Cartoon Network: Battle Crashers Reviews
Seriously, though, this budget-priced cash-in should be avoided at all costs, even if you're a die-hard fan of the shows. And parents, please don't ruin your kids' childhood by buying them this piece of trash. Instead, just loudly have sex in the next room over. Trust me, that one leaves a mark.
Cartoon Network: Battle Crashers could have been the crossover that fans have been waiting for. However, with the game including nothing that makes any of the series represented great, it ends up as another title in the pile of countless generic licensed games.
Cartoon Network: Battle Crashers is a repetitive, boring disaster of a game, and almost offensive in its disregard for the vibrant characters it's utilising. To suggest that kids would find any degree of enjoyment from this would be a disservice to their intelligence.
I really wish there was something redeeming in Battle Crashers outside of the visuals. The game really does look great, and the fan service is certainly there, but the tedium of finishing a level is just deflating. I love the genre, and the license lends itself well to this type of game, but the developers somehow made this devoid of any joy to play.
It feels weird to see such low effort put into a title that has their name tied to it, but Battle Crashers has the names you know and love, and that only.
While it has its brief moments of fun, Cartoon Network: Battle Crashers is a mediocre side-scrolling beat ‘em up that doesn't do the genre or its license justice. While its visuals pop, the lack of plot or voice acting - along with a tepid control scheme - make the game feel more like a cheap cash-in and less like a competent gaming experience to all but the most ardent fans of the cheeky stable of Cartoon Network properties.
By all accounts, Cartoon Network: Battle Crashers should be the hilarious mash-up that oozes fan service and charm from its every orifice. Unfortunately, this couldn’t be further from the product that was actually delivered.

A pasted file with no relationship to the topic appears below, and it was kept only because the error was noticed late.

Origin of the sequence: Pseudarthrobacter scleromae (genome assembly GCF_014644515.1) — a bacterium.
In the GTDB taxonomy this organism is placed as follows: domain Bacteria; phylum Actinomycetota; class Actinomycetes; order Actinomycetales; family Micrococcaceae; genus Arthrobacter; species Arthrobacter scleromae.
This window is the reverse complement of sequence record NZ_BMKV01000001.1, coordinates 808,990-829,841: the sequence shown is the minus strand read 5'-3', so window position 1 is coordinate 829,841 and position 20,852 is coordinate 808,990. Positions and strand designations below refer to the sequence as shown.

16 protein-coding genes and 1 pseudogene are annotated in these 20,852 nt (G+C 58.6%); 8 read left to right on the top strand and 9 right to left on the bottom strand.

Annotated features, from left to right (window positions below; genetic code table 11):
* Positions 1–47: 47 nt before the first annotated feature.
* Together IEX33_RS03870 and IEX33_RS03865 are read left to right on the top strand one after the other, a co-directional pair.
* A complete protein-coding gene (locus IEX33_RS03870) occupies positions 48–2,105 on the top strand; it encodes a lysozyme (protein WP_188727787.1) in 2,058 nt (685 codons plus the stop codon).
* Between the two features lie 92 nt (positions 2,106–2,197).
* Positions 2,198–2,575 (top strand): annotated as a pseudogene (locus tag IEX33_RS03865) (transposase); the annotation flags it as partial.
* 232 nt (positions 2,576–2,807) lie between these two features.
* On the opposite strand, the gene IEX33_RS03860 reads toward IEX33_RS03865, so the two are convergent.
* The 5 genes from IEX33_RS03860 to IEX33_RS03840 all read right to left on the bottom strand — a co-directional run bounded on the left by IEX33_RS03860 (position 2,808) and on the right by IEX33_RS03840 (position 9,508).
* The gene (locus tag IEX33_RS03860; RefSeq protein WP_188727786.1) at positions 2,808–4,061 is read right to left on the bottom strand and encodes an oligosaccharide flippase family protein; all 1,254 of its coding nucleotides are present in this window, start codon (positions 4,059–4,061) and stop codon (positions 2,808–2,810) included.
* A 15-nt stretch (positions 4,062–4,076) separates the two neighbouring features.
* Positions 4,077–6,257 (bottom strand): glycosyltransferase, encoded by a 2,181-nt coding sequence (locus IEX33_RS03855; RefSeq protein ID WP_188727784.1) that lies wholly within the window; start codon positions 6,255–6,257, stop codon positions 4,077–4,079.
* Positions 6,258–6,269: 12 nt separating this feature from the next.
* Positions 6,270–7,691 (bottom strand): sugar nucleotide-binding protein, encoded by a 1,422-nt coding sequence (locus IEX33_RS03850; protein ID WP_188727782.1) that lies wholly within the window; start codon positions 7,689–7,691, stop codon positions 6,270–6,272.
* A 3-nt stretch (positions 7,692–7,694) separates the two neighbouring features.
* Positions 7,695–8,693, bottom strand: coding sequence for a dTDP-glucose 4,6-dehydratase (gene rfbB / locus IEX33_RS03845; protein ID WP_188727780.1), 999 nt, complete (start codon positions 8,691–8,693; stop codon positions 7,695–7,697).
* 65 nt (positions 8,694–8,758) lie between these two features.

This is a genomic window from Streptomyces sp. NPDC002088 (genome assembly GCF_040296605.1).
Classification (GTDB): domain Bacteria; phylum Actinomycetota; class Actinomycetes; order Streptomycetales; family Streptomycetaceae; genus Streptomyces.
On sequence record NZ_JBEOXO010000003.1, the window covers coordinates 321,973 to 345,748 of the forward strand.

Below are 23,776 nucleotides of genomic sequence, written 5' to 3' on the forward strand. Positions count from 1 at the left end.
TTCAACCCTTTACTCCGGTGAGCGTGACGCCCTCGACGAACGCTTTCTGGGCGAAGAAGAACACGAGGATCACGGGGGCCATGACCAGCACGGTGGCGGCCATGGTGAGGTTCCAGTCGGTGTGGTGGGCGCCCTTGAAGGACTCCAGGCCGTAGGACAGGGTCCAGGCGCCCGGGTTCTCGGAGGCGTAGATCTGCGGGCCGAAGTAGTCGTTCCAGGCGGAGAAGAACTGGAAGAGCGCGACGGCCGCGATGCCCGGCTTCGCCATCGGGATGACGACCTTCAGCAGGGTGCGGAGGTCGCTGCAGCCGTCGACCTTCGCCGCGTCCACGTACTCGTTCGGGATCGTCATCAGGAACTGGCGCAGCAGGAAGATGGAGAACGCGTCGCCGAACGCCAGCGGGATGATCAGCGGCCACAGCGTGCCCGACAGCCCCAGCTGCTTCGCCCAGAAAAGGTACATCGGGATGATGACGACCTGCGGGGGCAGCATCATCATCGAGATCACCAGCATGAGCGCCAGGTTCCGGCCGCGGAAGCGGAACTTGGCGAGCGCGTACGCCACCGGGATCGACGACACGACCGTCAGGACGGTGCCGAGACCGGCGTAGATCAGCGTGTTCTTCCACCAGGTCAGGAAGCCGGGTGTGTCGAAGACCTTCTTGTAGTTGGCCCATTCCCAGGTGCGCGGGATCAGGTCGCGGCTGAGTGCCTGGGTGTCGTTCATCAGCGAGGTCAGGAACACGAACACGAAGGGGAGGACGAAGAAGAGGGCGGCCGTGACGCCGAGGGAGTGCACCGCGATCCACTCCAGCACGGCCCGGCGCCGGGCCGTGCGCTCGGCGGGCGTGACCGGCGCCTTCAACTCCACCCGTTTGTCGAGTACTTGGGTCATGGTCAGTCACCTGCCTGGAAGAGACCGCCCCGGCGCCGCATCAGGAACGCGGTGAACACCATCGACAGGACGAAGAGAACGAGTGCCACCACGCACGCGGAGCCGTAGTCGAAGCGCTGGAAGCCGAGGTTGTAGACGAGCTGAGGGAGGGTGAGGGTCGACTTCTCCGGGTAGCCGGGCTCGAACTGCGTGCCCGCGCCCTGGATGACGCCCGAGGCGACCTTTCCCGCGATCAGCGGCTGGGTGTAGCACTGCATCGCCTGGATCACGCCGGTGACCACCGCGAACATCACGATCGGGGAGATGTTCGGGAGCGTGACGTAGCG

While using easily recognizable characters from popular cartoon series can prove to be a successful formula, it's hard to see how that will benefit Cartoon Network: Battle Crashers. Its gameplay has virtually no points that stand out from an overall feeling of mediocrity and the lack of features of this title only make the selling price seem even more disproportionate for what is a game that offers no redeeming factors.
Review in Portuguese | Read full review
Cartoon Network: Battle Crashers is the worst type of licensed dreck, soullessly designed with absolutely none of the charm or creativity of the shows it depicts.
Cartoon Network: Battle Crashers is fine for younger players. I still feel they're being robbed of a solid experience or even meaningful engagement with their favorite brands. I did fall into the groove a few times and found myself enjoying it, but the overall experience was a punishing chore.
What more can I say? It’s been awhile since I reviewed something so awful. Don’t play this or buy it for your kids. The only outcome will be sadness.
At one point I assumed that it’s likely I’m not the target audience, so I gave the game to my daughters – aged eight and ten – to play. They love Cartoon Network, so I thought that Cartoon Network: Battle Crashers would give them something new to experience. While both of them enjoyed the visual spectacle and the set pieces of special moves, they each gave up citing that it simply wasn’t fun, ironically choosing to watch The Regular Show instead. So, if my thoughts don’t nail what I want to say, I’ll leave it to my eight-year-old daughter – “This is boring, can we play Mario Kart instead?”
Cartoon Network Battle Crashers is so clearly aimed at young kids and the gameplay on offer here is fine for that audience but, on the whole, this is a dull brawler with little to offer. If you have no idea who Clarence is then you're probably better off looking elsewhere.
Cartoon Network: Battle Crashers looks nice, but unfortunately that’s the main thing it gets right. It controls competently and the combat works, but the level design is lacklustre and decides to force you in to replaying levels you’ve already completed that don’t feel different enough to warrant doing it.